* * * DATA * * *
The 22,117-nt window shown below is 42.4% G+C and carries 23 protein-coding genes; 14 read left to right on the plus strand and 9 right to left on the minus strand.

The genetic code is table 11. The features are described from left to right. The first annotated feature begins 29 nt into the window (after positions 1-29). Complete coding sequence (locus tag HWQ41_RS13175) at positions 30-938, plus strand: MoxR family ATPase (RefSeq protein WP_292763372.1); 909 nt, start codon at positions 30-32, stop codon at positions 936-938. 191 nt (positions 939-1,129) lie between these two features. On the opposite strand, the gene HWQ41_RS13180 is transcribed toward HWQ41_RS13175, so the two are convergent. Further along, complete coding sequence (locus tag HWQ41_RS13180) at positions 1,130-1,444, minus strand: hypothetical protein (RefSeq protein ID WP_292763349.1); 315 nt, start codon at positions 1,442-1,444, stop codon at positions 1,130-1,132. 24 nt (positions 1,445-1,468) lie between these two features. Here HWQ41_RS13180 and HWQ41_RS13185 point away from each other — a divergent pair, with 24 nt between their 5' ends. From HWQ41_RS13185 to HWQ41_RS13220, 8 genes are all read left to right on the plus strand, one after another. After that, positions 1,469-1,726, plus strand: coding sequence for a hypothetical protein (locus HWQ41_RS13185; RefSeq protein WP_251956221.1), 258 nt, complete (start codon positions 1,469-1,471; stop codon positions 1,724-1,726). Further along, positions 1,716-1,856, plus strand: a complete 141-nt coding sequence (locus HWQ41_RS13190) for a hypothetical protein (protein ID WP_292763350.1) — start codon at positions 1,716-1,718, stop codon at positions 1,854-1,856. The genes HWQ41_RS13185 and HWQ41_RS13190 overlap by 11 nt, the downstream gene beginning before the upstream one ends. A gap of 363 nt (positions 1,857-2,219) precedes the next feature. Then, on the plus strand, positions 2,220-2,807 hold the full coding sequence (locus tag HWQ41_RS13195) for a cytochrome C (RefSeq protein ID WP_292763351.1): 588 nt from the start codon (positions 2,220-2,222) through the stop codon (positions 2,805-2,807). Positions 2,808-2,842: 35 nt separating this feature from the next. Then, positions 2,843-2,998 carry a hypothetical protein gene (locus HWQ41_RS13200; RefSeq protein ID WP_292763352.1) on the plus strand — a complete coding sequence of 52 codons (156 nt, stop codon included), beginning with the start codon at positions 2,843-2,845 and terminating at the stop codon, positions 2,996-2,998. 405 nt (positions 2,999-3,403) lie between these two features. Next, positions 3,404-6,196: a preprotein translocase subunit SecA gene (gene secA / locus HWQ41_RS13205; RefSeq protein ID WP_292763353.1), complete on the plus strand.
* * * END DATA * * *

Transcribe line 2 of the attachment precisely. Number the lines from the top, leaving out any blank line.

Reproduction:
The genetic code is table 11. The features are described from left to right. The first annotated feature begins 29 nt into the window (after positions 1-29). Complete coding sequence (locus tag HWQ41_RS13175) at positions 30-938, plus strand: MoxR family ATPase (RefSeq protein WP_292763372.1); 909 nt, start codon at positions 30-32, stop codon at positions 936-938. 191 nt (positions 939-1,129) lie between these two features. On the opposite strand, the gene HWQ41_RS13180 is transcribed toward HWQ41_RS13175, so the two are convergent. Further along, complete coding sequence (locus tag HWQ41_RS13180) at positions 1,130-1,444, minus strand: hypothetical protein (RefSeq protein ID WP_292763349.1); 315 nt, start codon at positions 1,442-1,444, stop codon at positions 1,130-1,132. 24 nt (positions 1,445-1,468) lie between these two features. Here HWQ41_RS13180 and HWQ41_RS13185 point away from each other — a divergent pair, with 24 nt between their 5' ends. From HWQ41_RS13185 to HWQ41_RS13220, 8 genes are all read left to right on the plus strand, one after another. After that, positions 1,469-1,726, plus strand: coding sequence for a hypothetical protein (locus HWQ41_RS13185; RefSeq protein WP_251956221.1), 258 nt, complete (start codon positions 1,469-1,471; stop codon positions 1,724-1,726). Further along, positions 1,716-1,856, plus strand: a complete 141-nt coding sequence (locus HWQ41_RS13190) for a hypothetical protein (protein ID WP_292763350.1) — start codon at positions 1,716-1,718, stop codon at positions 1,854-1,856. The genes HWQ41_RS13185 and HWQ41_RS13190 overlap by 11 nt, the downstream gene beginning before the upstream one ends. A gap of 363 nt (positions 1,857-2,219) precedes the next feature. Then, on the plus strand, positions 2,220-2,807 hold the full coding sequence (locus tag HWQ41_RS13195) for a cytochrome C (RefSeq protein ID WP_292763351.1): 588 nt from the start codon (positions 2,220-2,222) through the stop codon (positions 2,805-2,807). Positions 2,808-2,842: 35 nt separating this feature from the next. Then, positions 2,843-2,998 carry a hypothetical protein gene (locus HWQ41_RS13200; RefSeq protein ID WP_292763352.1) on the plus strand — a complete coding sequence of 52 codons (156 nt, stop codon included), beginning with the start codon at positions 2,843-2,845 and terminating at the stop codon, positions 2,996-2,998. 405 nt (positions 2,999-3,403) lie between these two features. Next, positions 3,404-6,196: a preprotein translocase subunit SecA gene (gene secA / locus HWQ41_RS13205; RefSeq protein ID WP_292763353.1), complete on the plus strand.